“Investing in STEM education is the key to economic vitality for our region, the state and the nation,” said Sean Strawbridge, Chief Executive Officer for the Port of Corpus Christi. “It requires us to invest in our youth, as they will be the ones who will chart the course for the communities we serve for years to come.”
Every aspect of the labs is meant to encourage students to engage with all aspects of STEM education. The walls of the labs are composed of touch screens for the interactive gameplay that is implemented into the curriculum. The lessons taught within the learning lab are then carried back into the classroom for further analysis. Because the labs are being used across the coastal bend, each participating school gets to utilize them for two weeks.
Presently, the PORT-Able Learning Labs offer two courses: Engineering in Agriculture for grades kindergarten through second grade, and Chemical and Physically Changes for fifth through eighth grade.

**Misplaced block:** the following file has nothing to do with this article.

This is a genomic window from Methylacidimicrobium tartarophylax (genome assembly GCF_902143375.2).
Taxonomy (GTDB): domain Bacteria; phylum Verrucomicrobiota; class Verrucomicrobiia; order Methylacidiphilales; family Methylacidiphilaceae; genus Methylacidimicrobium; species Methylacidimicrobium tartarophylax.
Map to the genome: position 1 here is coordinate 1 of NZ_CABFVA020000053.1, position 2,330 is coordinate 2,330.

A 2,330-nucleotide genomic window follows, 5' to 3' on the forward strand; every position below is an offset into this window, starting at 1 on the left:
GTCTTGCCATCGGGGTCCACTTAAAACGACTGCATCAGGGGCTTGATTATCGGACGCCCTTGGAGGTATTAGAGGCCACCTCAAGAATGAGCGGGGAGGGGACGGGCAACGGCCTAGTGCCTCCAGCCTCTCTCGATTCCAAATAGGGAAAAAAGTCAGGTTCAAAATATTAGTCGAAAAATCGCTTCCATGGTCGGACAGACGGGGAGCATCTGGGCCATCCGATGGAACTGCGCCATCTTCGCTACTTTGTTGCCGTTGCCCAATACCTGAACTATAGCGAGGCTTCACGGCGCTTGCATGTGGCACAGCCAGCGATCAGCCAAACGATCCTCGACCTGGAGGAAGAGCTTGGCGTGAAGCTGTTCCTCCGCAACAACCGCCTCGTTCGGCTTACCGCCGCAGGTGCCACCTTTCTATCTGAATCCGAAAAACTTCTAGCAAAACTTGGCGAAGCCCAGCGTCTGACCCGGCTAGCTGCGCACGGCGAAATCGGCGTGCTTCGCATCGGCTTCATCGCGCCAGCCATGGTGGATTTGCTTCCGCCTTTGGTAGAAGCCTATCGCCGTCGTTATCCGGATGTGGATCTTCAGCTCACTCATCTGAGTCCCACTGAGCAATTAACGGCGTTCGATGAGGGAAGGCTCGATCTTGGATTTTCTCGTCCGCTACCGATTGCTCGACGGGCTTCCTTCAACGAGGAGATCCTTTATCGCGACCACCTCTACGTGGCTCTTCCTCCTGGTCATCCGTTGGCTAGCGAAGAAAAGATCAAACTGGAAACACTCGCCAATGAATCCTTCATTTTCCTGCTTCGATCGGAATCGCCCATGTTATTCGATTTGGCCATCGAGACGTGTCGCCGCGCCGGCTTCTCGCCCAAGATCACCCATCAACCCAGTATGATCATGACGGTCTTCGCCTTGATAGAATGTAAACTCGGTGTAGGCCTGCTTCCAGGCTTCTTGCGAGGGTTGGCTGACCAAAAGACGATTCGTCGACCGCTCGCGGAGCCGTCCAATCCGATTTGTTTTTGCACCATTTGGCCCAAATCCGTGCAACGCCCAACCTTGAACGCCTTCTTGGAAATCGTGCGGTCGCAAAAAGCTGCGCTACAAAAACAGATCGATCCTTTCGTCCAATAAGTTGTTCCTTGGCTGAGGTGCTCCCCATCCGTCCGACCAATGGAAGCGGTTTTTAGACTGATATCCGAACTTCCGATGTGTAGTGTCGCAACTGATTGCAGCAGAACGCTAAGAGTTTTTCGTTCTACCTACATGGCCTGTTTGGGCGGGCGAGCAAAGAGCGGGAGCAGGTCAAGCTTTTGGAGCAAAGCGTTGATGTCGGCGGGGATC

With the release of the 2021 test scores, along with The National Science Board’s study, it’s now more imperative than ever that we look at the data: our educational system needs help. Children need to learn how to learn, and love to do so. This can only be done by either outsourcing more programs like the PORT-Able Learning Labs or adjusting our curriculums. The future of innovation depends on the education of these youths.
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At Shale Magazine, our sole mission is to look at the facts from an objective angle and report on current events that matter most to energy industry stakeholders. Actions like the Whitehouse unfairly characterizing oil and gas profits as “evil” while Texas plans to divest from ESG funds showcases where both sides certainly have a long way to go. Shale Magazine offers fresh insights into every issue by never shying away from a story and sticking with the facts. Make sure to check out our latest issues to stay in the know about all things energy. You’ll find great opportunities for networking and events, exclusive interviews and one-on-ones with top industry execs, and all the latest news from upstream, midstream, and downstream.
Anastasia Zoe Vastakis is one of the editors for SHALE Magazine. She graduated from Texas State University, and was previously a writer/intern for Austin Womans’ Magazine.